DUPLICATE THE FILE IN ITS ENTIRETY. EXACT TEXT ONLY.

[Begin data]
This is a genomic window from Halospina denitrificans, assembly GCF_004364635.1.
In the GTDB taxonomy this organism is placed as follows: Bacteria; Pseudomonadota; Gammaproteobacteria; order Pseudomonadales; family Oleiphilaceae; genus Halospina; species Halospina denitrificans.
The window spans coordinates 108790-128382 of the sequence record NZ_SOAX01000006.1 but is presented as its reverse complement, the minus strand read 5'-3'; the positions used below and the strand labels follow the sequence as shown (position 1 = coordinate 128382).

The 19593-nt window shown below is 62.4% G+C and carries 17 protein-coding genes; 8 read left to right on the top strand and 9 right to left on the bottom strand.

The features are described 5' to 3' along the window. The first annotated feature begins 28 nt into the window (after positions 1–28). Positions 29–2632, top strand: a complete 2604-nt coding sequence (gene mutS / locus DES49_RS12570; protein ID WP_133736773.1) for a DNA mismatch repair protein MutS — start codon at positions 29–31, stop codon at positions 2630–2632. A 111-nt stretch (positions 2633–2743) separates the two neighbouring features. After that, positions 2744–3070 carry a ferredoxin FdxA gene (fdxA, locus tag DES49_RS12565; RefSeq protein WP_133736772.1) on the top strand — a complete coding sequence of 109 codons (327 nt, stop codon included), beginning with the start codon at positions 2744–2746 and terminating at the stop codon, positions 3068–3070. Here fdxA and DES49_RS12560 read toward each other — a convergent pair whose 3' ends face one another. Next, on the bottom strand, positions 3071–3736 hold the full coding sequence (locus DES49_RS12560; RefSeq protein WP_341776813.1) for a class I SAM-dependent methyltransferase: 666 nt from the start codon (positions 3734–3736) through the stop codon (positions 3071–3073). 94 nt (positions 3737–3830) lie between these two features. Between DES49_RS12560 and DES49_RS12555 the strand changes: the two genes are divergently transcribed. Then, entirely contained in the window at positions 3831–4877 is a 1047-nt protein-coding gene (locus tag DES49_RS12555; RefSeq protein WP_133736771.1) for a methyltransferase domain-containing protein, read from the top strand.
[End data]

This is a genomic window from Halospina denitrificans, assembly GCF_004364635.1.
In the GTDB taxonomy this organism is placed as follows: Bacteria; Pseudomonadota; Gammaproteobacteria; order Pseudomonadales; family Oleiphilaceae; genus Halospina; species Halospina denitrificans.
The window spans coordinates 108790-128382 of the sequence record NZ_SOAX01000006.1 but is presented as its reverse complement, the minus strand read 5'-3'; the positions used below and the strand labels follow the sequence as shown (position 1 = coordinate 128382).

The 19593-nt window shown below is 62.4% G+C and carries 17 protein-coding genes; 8 read left to right on the top strand and 9 right to left on the bottom strand.

The features are described 5' to 3' along the window. The first annotated feature begins 28 nt into the window (after positions 1–28). Positions 29–2632, top strand: a complete 2604-nt coding sequence (gene mutS / locus DES49_RS12570; protein ID WP_133736773.1) for a DNA mismatch repair protein MutS — start codon at positions 29–31, stop codon at positions 2630–2632. A 111-nt stretch (positions 2633–2743) separates the two neighbouring features. After that, positions 2744–3070 carry a ferredoxin FdxA gene (fdxA, locus tag DES49_RS12565; RefSeq protein WP_133736772.1) on the top strand — a complete coding sequence of 109 codons (327 nt, stop codon included), beginning with the start codon at positions 2744–2746 and terminating at the stop codon, positions 3068–3070. Here fdxA and DES49_RS12560 read toward each other — a convergent pair whose 3' ends face one another. Next, on the bottom strand, positions 3071–3736 hold the full coding sequence (locus DES49_RS12560; RefSeq protein WP_341776813.1) for a class I SAM-dependent methyltransferase: 666 nt from the start codon (positions 3734–3736) through the stop codon (positions 3071–3073). 94 nt (positions 3737–3830) lie between these two features. Between DES49_RS12560 and DES49_RS12555 the strand changes: the two genes are divergently transcribed. Then, entirely contained in the window at positions 3831–4877 is a 1047-nt protein-coding gene (locus tag DES49_RS12555; RefSeq protein WP_133736771.1) for a methyltransferase domain-containing protein, read from the top strand.